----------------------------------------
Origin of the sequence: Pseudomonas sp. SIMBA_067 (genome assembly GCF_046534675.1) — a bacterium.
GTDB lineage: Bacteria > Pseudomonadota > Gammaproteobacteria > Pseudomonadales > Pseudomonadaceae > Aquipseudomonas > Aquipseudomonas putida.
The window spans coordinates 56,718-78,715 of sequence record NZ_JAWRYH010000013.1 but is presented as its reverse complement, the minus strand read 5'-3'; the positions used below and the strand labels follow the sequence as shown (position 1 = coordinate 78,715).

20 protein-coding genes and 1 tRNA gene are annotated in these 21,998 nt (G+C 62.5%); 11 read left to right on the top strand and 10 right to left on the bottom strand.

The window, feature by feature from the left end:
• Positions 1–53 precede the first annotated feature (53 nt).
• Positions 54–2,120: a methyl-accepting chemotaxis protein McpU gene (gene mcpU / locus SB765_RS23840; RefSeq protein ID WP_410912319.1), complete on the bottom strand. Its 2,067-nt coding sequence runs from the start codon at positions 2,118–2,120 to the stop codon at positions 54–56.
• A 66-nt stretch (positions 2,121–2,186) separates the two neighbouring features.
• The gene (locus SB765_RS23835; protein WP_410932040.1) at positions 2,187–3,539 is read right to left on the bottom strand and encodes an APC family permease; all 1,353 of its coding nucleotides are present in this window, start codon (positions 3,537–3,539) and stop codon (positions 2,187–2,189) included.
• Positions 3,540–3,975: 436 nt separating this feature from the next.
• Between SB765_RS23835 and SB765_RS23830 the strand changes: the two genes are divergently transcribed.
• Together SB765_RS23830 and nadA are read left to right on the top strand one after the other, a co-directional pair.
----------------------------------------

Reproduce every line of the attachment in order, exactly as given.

Origin of the sequence: Pseudomonas sp. SIMBA_067 (genome assembly GCF_046534675.1) — a bacterium.
GTDB lineage: Bacteria > Pseudomonadota > Gammaproteobacteria > Pseudomonadales > Pseudomonadaceae > Aquipseudomonas > Aquipseudomonas putida.
The window spans coordinates 56,718-78,715 of sequence record NZ_JAWRYH010000013.1 but is presented as its reverse complement, the minus strand read 5'-3'; the positions used below and the strand labels follow the sequence as shown (position 1 = coordinate 78,715).

20 protein-coding genes and 1 tRNA gene are annotated in these 21,998 nt (G+C 62.5%); 11 read left to right on the top strand and 10 right to left on the bottom strand.

The window, feature by feature from the left end:
• Positions 1–53 precede the first annotated feature (53 nt).
• Positions 54–2,120: a methyl-accepting chemotaxis protein McpU gene (gene mcpU / locus SB765_RS23840; RefSeq protein ID WP_410912319.1), complete on the bottom strand. Its 2,067-nt coding sequence runs from the start codon at positions 2,118–2,120 to the stop codon at positions 54–56.
• A 66-nt stretch (positions 2,121–2,186) separates the two neighbouring features.
• The gene (locus SB765_RS23835; protein WP_410932040.1) at positions 2,187–3,539 is read right to left on the bottom strand and encodes an APC family permease; all 1,353 of its coding nucleotides are present in this window, start codon (positions 3,537–3,539) and stop codon (positions 2,187–2,189) included.
• Positions 3,540–3,975: 436 nt separating this feature from the next.
• Between SB765_RS23835 and SB765_RS23830 the strand changes: the two genes are divergently transcribed.
• Together SB765_RS23830 and nadA are read left to right on the top strand one after the other, a co-directional pair.